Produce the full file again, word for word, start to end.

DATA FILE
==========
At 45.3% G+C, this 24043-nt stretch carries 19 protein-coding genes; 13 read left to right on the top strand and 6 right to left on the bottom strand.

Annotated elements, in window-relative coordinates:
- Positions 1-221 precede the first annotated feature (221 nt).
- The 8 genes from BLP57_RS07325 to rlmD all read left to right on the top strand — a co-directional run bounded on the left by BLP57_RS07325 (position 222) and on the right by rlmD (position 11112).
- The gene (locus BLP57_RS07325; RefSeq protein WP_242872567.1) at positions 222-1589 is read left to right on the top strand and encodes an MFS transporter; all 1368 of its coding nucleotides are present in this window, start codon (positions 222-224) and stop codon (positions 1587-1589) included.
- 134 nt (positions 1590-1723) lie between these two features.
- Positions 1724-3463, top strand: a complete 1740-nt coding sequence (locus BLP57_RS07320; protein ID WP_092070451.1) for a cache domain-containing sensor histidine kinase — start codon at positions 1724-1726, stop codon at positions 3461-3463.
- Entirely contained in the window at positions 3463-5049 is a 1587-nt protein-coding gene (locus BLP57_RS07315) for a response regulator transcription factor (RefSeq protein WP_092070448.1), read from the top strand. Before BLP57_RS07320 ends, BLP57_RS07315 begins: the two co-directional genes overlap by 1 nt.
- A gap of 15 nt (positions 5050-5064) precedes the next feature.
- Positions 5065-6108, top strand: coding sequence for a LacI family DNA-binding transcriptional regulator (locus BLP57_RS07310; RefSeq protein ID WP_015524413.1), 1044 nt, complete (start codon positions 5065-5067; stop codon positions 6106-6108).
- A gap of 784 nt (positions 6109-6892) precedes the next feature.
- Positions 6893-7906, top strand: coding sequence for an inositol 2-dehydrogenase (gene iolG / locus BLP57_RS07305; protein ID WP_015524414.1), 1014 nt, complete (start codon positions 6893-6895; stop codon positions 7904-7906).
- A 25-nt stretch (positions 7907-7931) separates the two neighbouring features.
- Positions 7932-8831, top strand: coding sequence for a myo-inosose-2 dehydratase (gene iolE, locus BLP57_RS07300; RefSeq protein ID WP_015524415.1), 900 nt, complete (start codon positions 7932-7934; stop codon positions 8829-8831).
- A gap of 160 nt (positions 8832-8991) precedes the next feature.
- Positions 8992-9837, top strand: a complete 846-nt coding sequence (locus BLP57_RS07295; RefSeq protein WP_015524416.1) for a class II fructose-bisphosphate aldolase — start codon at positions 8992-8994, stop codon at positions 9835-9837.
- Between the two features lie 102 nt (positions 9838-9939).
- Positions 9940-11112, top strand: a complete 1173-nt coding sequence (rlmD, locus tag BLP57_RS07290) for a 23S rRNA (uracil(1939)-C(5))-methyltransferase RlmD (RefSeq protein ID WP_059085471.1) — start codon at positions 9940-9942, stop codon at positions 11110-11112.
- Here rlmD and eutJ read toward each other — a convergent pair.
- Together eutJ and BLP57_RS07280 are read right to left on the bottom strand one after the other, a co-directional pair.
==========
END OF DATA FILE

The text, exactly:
At 45.3% G+C, this 24043-nt stretch carries 19 protein-coding genes; 13 read left to right on the top strand and 6 right to left on the bottom strand.

Annotated elements, in window-relative coordinates:
- Positions 1-221 precede the first annotated feature (221 nt).
- The 8 genes from BLP57_RS07325 to rlmD all read left to right on the top strand — a co-directional run bounded on the left by BLP57_RS07325 (position 222) and on the right by rlmD (position 11112).
- The gene (locus BLP57_RS07325; RefSeq protein WP_242872567.1) at positions 222-1589 is read left to right on the top strand and encodes an MFS transporter; all 1368 of its coding nucleotides are present in this window, start codon (positions 222-224) and stop codon (positions 1587-1589) included.
- 134 nt (positions 1590-1723) lie between these two features.
- Positions 1724-3463, top strand: a complete 1740-nt coding sequence (locus BLP57_RS07320; protein ID WP_092070451.1) for a cache domain-containing sensor histidine kinase — start codon at positions 1724-1726, stop codon at positions 3461-3463.
- Entirely contained in the window at positions 3463-5049 is a 1587-nt protein-coding gene (locus BLP57_RS07315) for a response regulator transcription factor (RefSeq protein WP_092070448.1), read from the top strand. Before BLP57_RS07320 ends, BLP57_RS07315 begins: the two co-directional genes overlap by 1 nt.
- A gap of 15 nt (positions 5050-5064) precedes the next feature.
- Positions 5065-6108, top strand: coding sequence for a LacI family DNA-binding transcriptional regulator (locus BLP57_RS07310; RefSeq protein ID WP_015524413.1), 1044 nt, complete (start codon positions 5065-5067; stop codon positions 6106-6108).
- A gap of 784 nt (positions 6109-6892) precedes the next feature.
- Positions 6893-7906, top strand: coding sequence for an inositol 2-dehydrogenase (gene iolG / locus BLP57_RS07305; protein ID WP_015524414.1), 1014 nt, complete (start codon positions 6893-6895; stop codon positions 7904-7906).
- A 25-nt stretch (positions 7907-7931) separates the two neighbouring features.
- Positions 7932-8831, top strand: coding sequence for a myo-inosose-2 dehydratase (gene iolE, locus BLP57_RS07300; RefSeq protein ID WP_015524415.1), 900 nt, complete (start codon positions 7932-7934; stop codon positions 8829-8831).
- A gap of 160 nt (positions 8832-8991) precedes the next feature.
- Positions 8992-9837, top strand: a complete 846-nt coding sequence (locus BLP57_RS07295; RefSeq protein WP_015524416.1) for a class II fructose-bisphosphate aldolase — start codon at positions 8992-8994, stop codon at positions 9835-9837.
- Between the two features lie 102 nt (positions 9838-9939).
- Positions 9940-11112, top strand: a complete 1173-nt coding sequence (rlmD, locus tag BLP57_RS07290) for a 23S rRNA (uracil(1939)-C(5))-methyltransferase RlmD (RefSeq protein ID WP_059085471.1) — start codon at positions 9940-9942, stop codon at positions 11110-11112.
- Here rlmD and eutJ read toward each other — a convergent pair.
- Together eutJ and BLP57_RS07280 are read right to left on the bottom strand one after the other, a co-directional pair.